The Two Noble Kinsmen (Arden Shakespeare, Third Series)by William Shakespeare
The content of this edition include a list of the illustrations featured within the text and a preface by the editor on her work with the play. The thorough introduction discusses the tragicomedy as a genre, the writers thought to have collaborated on this play and the question of its authorship, and the significance of collaboration and censorship in the era when
The content of this edition include a list of the illustrations featured within the text and a preface by the editor on her work with the play. The thorough introduction discusses the tragicomedy as a genre, the writers thought to have collaborated on this play and the question of its authorship, and the significance of collaboration and censorship in the era when the play was written, as well as other notes on historical context. The editor goes on to address the public, literary, and theatrical contexts within and surrounding the play; the play's afterlife in theatrical adaptation and academia; and technical notes on editing the drama. Six appendices follow the text of The Two Noble Kinsmen. They are: "John Fletcher, 'Upon An Honest Man's Fortune'"; "The Portrait--Frontispiece of John Fletcher, 1647"; "Francis Beaumont, The Masque of the Inner Temple and Gray's Inn"; "Beaumont's 1613 Masque and The Two Noble Kinsmen"; "The Morris"; and "The Music." Finally, a reference section provides a list of abbreviations and references, a catalog of Shakespeare's works and works partly by Shakespeare, and citations for the modern productions mentioned in the text, other collated editions of The Two Noble Kinsmen, and other related reading.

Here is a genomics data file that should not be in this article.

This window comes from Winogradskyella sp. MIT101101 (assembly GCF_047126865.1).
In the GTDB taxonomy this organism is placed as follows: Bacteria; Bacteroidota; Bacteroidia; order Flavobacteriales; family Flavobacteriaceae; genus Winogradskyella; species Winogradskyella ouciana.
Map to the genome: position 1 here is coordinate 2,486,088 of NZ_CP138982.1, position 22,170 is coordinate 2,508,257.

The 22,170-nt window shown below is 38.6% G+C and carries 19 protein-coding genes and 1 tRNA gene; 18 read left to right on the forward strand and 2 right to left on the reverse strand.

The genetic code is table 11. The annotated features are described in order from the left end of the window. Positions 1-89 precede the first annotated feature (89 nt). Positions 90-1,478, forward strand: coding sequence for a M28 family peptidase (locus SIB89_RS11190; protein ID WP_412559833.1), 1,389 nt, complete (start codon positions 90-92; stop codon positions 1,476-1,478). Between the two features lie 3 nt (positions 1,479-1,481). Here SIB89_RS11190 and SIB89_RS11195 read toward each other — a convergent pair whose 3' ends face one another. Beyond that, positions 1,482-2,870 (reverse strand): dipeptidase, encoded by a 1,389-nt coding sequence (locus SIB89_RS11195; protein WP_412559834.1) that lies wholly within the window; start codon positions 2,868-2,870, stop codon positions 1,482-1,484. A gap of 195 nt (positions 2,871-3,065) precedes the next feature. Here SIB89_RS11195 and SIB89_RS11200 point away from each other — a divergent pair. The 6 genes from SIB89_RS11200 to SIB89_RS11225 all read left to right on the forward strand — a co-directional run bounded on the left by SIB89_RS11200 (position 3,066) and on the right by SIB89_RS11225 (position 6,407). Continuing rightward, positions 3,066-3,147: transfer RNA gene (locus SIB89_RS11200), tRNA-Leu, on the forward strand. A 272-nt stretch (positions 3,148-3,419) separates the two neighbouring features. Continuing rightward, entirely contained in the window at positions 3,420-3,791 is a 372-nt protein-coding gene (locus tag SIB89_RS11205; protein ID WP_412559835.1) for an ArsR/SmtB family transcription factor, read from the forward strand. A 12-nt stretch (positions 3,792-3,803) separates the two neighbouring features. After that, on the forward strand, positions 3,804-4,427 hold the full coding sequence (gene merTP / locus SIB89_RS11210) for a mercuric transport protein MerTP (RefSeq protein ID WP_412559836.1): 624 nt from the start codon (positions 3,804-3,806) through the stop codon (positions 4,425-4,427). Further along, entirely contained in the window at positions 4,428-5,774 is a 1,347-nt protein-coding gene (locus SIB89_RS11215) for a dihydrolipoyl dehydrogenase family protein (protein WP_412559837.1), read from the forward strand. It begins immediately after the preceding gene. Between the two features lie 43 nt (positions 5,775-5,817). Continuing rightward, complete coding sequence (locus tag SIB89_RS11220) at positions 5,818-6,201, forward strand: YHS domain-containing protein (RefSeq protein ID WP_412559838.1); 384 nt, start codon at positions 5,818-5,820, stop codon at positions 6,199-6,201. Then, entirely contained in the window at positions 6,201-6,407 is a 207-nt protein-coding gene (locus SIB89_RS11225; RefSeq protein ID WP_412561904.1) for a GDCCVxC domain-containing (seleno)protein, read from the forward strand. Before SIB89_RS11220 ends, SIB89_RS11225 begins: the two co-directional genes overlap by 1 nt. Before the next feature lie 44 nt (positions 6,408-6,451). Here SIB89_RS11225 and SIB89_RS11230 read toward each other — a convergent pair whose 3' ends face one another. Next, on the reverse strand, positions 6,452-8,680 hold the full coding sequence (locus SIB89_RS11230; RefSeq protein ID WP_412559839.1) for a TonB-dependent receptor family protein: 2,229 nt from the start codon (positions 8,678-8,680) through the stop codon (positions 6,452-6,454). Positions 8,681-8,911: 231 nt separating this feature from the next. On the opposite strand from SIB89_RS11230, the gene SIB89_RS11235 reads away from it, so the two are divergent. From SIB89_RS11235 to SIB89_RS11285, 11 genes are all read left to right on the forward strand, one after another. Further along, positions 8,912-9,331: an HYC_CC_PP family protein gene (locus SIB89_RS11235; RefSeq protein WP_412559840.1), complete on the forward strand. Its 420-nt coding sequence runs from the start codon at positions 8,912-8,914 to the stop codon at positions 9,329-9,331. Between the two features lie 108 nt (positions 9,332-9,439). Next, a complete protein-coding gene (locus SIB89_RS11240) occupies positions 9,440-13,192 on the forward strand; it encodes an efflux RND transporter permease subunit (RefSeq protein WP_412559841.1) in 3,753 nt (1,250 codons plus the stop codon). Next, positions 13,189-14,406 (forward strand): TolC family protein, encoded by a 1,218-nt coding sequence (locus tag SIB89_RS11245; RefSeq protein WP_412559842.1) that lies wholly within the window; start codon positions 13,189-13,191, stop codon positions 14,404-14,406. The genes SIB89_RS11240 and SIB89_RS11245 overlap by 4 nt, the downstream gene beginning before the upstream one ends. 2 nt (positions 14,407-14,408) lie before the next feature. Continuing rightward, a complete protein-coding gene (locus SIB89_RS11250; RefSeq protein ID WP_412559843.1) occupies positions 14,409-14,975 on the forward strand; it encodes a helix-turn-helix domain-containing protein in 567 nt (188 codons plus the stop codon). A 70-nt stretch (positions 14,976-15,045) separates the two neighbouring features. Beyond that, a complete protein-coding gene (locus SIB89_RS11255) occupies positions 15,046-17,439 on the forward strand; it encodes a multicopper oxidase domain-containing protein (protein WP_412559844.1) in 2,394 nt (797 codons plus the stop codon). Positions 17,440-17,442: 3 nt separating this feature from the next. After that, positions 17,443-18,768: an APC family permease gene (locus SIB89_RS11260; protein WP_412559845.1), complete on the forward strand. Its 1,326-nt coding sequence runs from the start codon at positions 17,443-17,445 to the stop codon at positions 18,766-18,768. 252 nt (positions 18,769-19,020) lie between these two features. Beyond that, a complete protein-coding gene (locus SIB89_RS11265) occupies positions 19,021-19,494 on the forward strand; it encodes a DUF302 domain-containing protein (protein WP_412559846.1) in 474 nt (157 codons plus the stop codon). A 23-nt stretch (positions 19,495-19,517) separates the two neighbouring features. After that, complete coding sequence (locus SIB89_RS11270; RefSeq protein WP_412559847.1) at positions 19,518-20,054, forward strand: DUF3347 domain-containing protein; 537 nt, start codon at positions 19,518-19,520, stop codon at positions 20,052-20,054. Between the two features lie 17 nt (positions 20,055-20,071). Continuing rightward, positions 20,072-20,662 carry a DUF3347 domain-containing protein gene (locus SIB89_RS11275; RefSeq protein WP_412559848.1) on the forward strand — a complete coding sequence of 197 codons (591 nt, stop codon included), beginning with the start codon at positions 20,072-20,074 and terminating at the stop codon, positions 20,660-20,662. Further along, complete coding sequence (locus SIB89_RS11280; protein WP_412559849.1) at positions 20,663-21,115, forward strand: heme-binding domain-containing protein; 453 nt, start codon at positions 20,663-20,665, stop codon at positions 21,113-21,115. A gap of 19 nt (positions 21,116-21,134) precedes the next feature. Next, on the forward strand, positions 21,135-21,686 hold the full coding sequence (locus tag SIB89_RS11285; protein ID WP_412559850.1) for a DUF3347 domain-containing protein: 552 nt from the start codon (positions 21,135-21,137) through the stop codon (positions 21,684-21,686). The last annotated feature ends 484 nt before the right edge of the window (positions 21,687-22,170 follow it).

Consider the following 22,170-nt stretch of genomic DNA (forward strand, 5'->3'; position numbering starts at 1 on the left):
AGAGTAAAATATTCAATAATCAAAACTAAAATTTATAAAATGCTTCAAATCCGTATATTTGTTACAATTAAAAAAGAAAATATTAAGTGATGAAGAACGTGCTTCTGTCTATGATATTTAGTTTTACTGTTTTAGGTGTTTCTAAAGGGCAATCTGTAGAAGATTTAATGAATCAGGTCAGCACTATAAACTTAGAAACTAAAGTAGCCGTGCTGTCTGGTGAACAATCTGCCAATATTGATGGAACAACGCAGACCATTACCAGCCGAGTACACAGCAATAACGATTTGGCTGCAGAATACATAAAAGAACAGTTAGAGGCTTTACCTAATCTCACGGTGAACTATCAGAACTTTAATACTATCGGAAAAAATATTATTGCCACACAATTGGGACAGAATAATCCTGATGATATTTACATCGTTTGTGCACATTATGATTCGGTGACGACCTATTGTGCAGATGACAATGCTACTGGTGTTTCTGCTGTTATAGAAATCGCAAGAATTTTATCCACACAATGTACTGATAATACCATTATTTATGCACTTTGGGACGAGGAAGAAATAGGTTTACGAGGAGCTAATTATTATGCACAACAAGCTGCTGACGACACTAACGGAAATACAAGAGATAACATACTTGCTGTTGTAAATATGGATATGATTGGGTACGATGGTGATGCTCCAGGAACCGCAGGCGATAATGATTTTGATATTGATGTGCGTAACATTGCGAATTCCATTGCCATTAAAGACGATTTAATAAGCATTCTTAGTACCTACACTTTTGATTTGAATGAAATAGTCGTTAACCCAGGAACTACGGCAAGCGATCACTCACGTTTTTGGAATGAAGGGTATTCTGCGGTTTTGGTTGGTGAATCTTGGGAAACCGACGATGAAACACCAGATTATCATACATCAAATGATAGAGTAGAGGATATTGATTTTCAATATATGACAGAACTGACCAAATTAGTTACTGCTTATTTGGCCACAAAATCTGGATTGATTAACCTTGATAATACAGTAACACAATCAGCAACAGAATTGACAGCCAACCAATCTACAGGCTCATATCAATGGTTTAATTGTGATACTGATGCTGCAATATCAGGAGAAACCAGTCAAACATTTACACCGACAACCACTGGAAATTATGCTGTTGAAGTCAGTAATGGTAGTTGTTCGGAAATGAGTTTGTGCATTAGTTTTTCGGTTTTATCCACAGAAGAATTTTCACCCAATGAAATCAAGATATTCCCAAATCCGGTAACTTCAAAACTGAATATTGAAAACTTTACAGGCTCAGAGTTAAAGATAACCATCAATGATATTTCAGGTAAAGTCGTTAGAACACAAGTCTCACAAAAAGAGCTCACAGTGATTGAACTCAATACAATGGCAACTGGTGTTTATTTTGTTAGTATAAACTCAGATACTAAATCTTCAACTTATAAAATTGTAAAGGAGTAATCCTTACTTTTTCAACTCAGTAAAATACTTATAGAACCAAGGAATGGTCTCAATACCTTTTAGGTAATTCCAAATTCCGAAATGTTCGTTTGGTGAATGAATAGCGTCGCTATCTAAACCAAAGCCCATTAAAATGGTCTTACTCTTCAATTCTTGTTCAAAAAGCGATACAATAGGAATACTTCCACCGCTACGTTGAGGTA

The Arden Shakespeare has developed a reputation as the pre-eminent critical edition of Shakespeare for its exceptional scholarship, reflected in the thoroughness of each volume. An introduction comprehensively contextualizes the play, chronicling the history and culture that surrounded and influenced Shakespeare at the time of its writing and performance, and closely surveying critical approaches to the work. Detailed appendices address problems like dating and casting, and analyze the differing Quarto and Folio sources. A full commentary by one or more of the play's foremost contemporary scholars illuminates the text, glossing unfamiliar terms and drawing from an abundance of research and expertise to explain allusions and significant background information. Highly informative and accessible, Arden offers the fullest experience of Shakespeare available to a reader.
Scholars and general readers will welcome Potter's edition...for its balanced discussion of the nature of the collaboration; for its provocative, sometimes quirky introduction and notes; and for its democratic openness to all forms of contemporary interpretation....This edition is a product of the new scholarly respect for dramatic collaboration...Like all Arden3 editions, Potter's is concerned both with early stagings and with the play's "afterlife" in later productions...In her section on the text Potter follows other recent Arden editors in leading an inexperienced reader through the basic methods editors use to determine the status and history of a printed play...Potter now takes a distinguished place [among] the long line of previous editors.